Novartis reported its full-year financials this week for 2021, and overall, the news was good. Full-year net sales grew 4%, fourth-quarter sales were up 6% and operating income increased 13%. Of concern, however, is the company’s Sandoz generics unit. Net sales were $2.5 billion, with volume adding 11% to growth, but pricing impacting knocked off 9%. European sales were 4% and U.S. sales dropped 8%.
The company is currently running a strategic review of Sandoz with the possibility of a sale. But Novartis expects revenue for Sandoz to continue dropping in the U.S. this year, which will make it a difficult sell. The asking price is likely to be $25 billion or more, although the company has yet to decide which parts will be on the market. Insiders say part of the issue is that some of Sandoz’s production is so thoroughly tangled with other parts of Novartis’ business it can be hard just to split off products.
Richard Saynor, chief executive officer of Sandoz, provided more context, saying, “As we go into 2022, we’re seeing good growth from the rest of the world. And really, the challenge continues to be the U.S. And that’s slowly— the impact of price clearly drives the issues in the U.S., but we’re slowing stabilizing. And so really I see 2022 is a year where the rate of decline in the U.S. does stay low, but it does drag down the overall business.”
In the company’s report, Chief Executive Officer Vas Narasimhan said he would decide on Sandoz by the fourth quarter but keeping all options open in the meantime. Narasimhan told Bloomberg Television that the division has picked up “a lot of interest” from private equity firms and other generic drug companies. “We still need to see, of course, concrete proposals. It’s all in flux at the moment. We’re very much in a position of listening.”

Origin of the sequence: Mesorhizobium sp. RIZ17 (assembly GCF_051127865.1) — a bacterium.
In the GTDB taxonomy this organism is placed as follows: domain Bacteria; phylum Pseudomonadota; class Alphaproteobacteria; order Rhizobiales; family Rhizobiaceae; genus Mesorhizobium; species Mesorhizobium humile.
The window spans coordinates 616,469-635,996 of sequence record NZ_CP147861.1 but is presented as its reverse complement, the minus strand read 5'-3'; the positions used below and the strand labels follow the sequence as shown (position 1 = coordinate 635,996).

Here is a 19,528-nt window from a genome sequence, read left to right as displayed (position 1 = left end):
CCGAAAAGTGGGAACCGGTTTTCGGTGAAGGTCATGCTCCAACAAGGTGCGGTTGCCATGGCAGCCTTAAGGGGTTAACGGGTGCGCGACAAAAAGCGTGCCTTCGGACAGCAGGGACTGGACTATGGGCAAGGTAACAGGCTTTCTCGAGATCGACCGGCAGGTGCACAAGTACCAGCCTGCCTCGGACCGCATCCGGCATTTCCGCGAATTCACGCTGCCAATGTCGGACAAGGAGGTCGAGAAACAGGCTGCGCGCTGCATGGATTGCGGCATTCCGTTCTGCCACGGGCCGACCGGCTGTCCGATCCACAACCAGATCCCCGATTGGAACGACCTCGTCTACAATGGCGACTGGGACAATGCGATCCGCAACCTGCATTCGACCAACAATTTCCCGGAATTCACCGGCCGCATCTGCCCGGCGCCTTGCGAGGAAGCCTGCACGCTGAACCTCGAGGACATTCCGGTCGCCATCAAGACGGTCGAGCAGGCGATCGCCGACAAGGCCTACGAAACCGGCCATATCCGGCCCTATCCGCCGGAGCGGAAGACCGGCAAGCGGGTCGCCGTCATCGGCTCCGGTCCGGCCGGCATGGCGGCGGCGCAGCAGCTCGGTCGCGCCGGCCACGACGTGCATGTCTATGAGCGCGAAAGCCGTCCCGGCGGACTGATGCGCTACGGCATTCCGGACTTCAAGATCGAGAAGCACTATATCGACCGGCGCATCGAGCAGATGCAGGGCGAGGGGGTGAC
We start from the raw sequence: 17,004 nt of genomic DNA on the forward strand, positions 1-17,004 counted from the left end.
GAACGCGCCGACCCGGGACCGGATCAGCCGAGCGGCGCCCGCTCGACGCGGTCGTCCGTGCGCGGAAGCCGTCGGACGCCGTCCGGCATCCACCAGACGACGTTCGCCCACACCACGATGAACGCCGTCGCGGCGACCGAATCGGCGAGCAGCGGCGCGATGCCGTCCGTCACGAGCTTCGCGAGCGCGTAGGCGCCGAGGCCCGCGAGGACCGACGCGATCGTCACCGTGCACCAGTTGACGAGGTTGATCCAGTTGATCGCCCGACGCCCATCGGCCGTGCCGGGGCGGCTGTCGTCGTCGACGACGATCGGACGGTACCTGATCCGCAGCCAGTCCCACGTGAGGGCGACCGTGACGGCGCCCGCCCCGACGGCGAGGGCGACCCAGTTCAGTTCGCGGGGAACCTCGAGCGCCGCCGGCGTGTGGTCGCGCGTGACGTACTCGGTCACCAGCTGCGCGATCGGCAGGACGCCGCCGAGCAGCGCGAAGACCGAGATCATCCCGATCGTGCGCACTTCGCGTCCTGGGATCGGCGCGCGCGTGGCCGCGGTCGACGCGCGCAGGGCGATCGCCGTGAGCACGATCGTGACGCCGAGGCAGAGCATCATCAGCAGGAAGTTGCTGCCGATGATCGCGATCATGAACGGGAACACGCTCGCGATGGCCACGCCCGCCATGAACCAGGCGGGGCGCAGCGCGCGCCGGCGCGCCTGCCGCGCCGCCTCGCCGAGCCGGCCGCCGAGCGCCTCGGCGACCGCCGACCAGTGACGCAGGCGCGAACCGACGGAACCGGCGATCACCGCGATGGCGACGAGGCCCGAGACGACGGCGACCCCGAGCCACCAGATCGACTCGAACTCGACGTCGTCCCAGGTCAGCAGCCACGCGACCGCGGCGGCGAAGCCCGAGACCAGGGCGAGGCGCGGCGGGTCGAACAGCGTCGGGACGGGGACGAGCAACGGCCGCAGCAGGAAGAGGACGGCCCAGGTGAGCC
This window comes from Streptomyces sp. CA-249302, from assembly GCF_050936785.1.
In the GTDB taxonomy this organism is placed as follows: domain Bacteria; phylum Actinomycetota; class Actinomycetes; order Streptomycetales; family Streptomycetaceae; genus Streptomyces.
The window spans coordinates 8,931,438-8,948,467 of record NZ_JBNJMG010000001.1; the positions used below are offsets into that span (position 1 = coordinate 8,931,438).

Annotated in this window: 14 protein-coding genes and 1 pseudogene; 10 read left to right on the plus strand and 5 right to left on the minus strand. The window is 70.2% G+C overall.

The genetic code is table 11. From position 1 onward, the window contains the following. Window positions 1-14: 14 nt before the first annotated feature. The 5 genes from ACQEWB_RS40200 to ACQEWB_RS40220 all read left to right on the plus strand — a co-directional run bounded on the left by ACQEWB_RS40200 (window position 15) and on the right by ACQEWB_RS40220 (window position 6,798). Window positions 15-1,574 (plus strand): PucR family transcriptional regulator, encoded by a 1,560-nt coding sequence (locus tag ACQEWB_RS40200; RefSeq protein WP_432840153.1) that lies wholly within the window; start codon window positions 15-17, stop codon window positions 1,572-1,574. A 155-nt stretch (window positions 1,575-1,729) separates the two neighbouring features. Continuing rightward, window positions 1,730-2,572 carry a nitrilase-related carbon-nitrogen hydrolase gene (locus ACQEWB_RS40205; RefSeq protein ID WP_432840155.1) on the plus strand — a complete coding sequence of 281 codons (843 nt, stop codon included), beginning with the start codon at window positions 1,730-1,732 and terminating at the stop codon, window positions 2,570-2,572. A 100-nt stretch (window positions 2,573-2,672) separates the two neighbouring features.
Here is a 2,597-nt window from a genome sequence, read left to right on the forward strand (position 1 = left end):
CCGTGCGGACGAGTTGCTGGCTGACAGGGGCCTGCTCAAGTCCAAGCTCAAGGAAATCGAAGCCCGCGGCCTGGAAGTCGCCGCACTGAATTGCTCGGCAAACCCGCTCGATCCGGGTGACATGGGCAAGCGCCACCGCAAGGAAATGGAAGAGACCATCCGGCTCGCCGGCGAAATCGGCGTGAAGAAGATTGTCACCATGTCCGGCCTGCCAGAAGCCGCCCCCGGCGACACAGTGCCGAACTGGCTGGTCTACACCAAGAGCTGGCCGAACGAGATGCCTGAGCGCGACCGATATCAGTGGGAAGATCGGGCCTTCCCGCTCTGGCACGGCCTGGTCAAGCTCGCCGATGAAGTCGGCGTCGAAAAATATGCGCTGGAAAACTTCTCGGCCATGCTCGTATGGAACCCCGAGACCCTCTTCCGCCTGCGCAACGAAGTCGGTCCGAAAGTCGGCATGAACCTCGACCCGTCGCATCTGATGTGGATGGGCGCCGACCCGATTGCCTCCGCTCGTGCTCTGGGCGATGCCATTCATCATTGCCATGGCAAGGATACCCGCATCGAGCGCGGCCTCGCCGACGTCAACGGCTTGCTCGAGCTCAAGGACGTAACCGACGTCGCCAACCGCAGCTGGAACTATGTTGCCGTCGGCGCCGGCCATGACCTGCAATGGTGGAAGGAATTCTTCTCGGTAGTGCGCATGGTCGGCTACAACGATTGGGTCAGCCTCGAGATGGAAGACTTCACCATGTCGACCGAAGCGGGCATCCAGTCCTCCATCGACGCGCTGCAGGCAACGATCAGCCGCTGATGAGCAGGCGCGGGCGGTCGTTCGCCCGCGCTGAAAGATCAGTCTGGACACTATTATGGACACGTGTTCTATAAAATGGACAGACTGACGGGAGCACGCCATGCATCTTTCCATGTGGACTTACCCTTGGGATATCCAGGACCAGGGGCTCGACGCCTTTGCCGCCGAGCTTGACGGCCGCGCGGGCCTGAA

Meanwhile, Narasimham has indicated the company is “aggressively defending each group of patents” on its cardiovascular blockbuster, Entresto. Entresto sales climbed 40% over the year. Additional growth drivers were Cosentyx, which jumped 17%, Zolgensma, which rocketed 46%, Promacta/Revolade (15%) and Kisqali (36%).
Narasimhan stated, “Novartis delivered another year of solid operational performance with mid-single-digit top-line growth, margin expansion, and strong free cash flow. Our in-market growth drivers continue to perform well across geographies, supporting our confidence in our mid and long-term growth outlook. Despite some pipeline setbacks, we delivered important innovation milestones including Entresto, 177Lu-PSMA-617, iptacopan, Kisqali, and Leqvio.”
Continuing, he said, “Looking ahead, we are focused on delivering on our pipeline and key technology platforms, which includes 20+ potential assets with significant sales, to be approved by 2026. We remain balanced in our capital allocation priorities as we continue to invest in innovation alongside returning capital to our shareholders.”
One big plus for the company is it sold its investment in Roche Holding AG for $20.7 billion. Using the proceeds and a strong Free Cash Flow, the company repaid $23.6 billion of its debt last year.
That’s the sort of combination that has investors and analysts asking the company if it plans any big mergers and acquisitions (M&A). Narasimhan basically said no when asked if the company would do a larger M&A, meaning $30 billion or larger.
“Our focus is bolt-on. Bolt-on deals, most of the deals we’ve done, as I mentioned earlier, have been sub-$1 billion upfront with payouts for the total deal value of less than $2 billion, as in recent times, including the four deals that we recently signed. And we continue to focus our energies there. We look at larger assets,” said Narasimhan.